Holi - The Festival of Colors
This year Holi will be celebrated on 23rd March.
Holi the festival of colors and fun is celebrated across India in different forms and themes, for various reasons. To know more visit http://www.holifestival.org/holi-in-india.html
It is primarily observed in India, Nepal and other regions of the world with significant populations of Hindus or people of Indian origin. In recent years the festival has spread to parts of Europe and North America as a spring celebration of love, frolic, and colors.
Holi Painting Contest organized at Artzyme
Holi is an important festival to Hindus. It is celebrated at the end of winter, on the last full moon day of the lunar month Phalgun (February/March), (Phalgun Purnima), which usually falls in March, sometimes in late February.
The festival has many purposes; most prominently, it celebrates the beginning of Spring. In 17th century literature, it was identified as a festival that celebrated agriculture, commemorated good spring harvests and the fertile land. Hindus believe it is a time of enjoying spring's abundant colours and saying farewell to winter. To many Hindus, Holi festivities mark the beginning of the New Year as well as an occasion to reset and renew ruptured relationships, end conflicts and rid themselves of accumulated emotional impurities from the past.
It also has a religious purpose, symbolically signified by the legend of Holika. The night before Holi, bonfires are lit in a ceremony known as Holika Dahan (burning of Holika) or Little Holi. People gather near fires, sing and dance. The next day, Holi, also known as Dhuli in Sanskrit, or Dhulheti, Dhulandi or Dhulendi, is celebrated. Children and youth spray coloured powder solutions (gulal) at each other, laugh and celebrate, while adults smear dry coloured powder (abir) on each other's faces. Visitors to homes are first teased with colours, and then served with Holi delicacies, desserts and drinks.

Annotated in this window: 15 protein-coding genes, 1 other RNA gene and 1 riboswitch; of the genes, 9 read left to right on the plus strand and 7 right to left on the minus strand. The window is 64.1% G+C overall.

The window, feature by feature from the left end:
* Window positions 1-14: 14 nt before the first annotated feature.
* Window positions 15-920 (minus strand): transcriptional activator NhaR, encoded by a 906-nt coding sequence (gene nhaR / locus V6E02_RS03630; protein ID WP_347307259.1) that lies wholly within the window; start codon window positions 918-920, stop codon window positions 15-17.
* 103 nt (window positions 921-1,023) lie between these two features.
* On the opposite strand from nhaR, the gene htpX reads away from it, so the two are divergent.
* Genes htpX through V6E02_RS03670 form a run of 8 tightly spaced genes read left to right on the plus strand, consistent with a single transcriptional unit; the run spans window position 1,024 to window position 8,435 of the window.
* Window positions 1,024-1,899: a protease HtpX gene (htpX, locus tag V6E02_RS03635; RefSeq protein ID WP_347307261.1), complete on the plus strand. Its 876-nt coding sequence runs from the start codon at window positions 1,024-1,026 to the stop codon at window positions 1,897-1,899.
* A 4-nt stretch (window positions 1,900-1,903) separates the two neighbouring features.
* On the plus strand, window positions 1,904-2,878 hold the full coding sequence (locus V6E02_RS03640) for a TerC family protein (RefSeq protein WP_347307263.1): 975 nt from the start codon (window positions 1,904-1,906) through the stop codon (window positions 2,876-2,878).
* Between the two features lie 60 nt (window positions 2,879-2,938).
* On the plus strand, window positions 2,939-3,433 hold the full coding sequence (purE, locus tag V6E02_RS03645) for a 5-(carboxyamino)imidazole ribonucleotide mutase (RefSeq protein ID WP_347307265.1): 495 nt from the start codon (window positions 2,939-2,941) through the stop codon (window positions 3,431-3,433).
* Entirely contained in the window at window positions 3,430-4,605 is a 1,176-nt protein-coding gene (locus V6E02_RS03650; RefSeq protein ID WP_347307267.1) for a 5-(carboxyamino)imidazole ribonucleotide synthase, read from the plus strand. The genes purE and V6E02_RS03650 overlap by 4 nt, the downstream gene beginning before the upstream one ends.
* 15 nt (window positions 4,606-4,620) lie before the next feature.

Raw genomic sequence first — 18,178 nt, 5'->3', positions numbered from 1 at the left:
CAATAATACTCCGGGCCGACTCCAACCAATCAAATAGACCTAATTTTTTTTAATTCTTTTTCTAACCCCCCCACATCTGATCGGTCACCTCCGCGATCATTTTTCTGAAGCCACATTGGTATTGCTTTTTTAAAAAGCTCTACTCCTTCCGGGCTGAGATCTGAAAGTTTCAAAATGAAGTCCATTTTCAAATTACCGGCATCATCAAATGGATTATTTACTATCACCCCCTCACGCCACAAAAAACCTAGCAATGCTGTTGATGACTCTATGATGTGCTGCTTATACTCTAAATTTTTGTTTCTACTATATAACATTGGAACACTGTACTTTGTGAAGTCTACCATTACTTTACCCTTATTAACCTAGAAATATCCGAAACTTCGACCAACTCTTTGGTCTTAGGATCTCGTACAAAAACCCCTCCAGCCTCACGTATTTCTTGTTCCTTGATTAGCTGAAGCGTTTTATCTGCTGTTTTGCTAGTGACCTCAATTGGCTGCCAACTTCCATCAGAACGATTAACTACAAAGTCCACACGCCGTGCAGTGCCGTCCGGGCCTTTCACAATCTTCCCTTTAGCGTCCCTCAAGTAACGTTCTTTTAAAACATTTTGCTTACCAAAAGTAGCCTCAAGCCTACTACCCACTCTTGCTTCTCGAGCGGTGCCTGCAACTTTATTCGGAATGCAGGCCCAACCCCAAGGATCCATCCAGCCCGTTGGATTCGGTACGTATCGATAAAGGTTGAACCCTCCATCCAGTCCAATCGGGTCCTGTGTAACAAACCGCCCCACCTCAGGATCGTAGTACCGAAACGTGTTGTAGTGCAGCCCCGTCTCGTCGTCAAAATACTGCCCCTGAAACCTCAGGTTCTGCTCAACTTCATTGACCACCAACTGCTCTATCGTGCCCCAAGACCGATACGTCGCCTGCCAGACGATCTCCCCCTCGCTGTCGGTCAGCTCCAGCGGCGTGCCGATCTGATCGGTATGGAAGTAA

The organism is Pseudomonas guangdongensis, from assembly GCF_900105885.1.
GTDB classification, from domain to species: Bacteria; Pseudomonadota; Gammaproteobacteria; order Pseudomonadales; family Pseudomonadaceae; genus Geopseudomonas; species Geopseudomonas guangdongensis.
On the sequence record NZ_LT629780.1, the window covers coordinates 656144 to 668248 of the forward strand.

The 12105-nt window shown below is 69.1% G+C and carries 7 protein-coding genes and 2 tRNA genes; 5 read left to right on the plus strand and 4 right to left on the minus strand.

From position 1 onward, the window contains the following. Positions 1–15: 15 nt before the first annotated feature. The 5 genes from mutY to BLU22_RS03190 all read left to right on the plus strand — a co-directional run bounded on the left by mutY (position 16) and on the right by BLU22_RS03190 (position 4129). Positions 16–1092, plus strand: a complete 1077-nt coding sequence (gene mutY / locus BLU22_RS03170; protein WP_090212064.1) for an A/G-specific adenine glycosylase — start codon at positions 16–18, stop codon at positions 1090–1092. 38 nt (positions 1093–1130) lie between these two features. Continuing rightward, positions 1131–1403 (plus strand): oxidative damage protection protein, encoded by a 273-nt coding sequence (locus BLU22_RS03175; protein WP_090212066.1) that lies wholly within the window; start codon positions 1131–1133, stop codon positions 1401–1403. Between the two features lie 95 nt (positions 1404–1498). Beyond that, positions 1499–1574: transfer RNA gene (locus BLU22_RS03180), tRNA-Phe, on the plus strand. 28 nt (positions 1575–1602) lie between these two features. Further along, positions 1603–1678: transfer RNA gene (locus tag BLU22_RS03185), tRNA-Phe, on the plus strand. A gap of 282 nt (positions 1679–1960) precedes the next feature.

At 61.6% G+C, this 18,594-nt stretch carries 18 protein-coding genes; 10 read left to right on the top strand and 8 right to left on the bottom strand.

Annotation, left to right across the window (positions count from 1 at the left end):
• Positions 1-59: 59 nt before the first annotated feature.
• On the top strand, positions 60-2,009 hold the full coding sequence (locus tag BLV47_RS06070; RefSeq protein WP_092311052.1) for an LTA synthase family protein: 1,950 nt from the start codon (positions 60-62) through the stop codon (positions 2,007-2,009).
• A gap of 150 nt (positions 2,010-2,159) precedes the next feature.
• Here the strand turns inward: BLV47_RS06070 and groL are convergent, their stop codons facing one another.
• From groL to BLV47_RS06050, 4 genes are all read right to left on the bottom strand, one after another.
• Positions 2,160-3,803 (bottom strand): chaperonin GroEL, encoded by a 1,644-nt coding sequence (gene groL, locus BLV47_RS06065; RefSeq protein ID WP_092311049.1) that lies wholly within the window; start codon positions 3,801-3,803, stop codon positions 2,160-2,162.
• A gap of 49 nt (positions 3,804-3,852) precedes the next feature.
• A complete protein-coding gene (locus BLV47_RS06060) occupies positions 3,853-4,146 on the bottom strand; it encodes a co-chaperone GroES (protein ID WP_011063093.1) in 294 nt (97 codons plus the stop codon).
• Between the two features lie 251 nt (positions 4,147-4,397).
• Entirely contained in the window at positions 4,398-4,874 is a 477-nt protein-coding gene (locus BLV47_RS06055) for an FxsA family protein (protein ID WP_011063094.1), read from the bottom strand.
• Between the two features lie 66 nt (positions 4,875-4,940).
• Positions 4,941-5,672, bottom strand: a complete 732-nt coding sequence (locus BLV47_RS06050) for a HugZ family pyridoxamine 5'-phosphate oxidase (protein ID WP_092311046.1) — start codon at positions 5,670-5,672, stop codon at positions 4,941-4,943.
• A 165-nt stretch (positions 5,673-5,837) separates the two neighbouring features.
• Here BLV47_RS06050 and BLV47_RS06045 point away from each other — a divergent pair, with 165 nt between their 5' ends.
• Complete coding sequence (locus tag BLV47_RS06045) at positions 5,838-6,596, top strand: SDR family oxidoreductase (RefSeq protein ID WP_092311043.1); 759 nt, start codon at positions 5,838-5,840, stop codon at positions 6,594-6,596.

In the Braj region around Mathura, in north India, the festivities may last more than a week. The rituals go beyond playing with colours, and include a day where men go around with shields and women have the right to playfully beat them on their shields with sticks.
In south India, some worship and make offerings to Kaamadeva, the love god of Indian mythology, on Holi.
After playing with colours, and cleaning up, people bathe, put on clean clothes, and visit friends and family. Holi is also a festival of forgiveness and new starts, which ritually aims to generate harmony in the society
Like Holika Dahan, Kama Dahanam is celebrated in some parts of India. The festival of colours in these parts is called Rangapanchami, and occurs on the fifth day after Poornima (full moon).
- Himjal (founder of Artzyme, marketplace for Arts - Paintings, Handicrafts and Antiques/ Artifacts).
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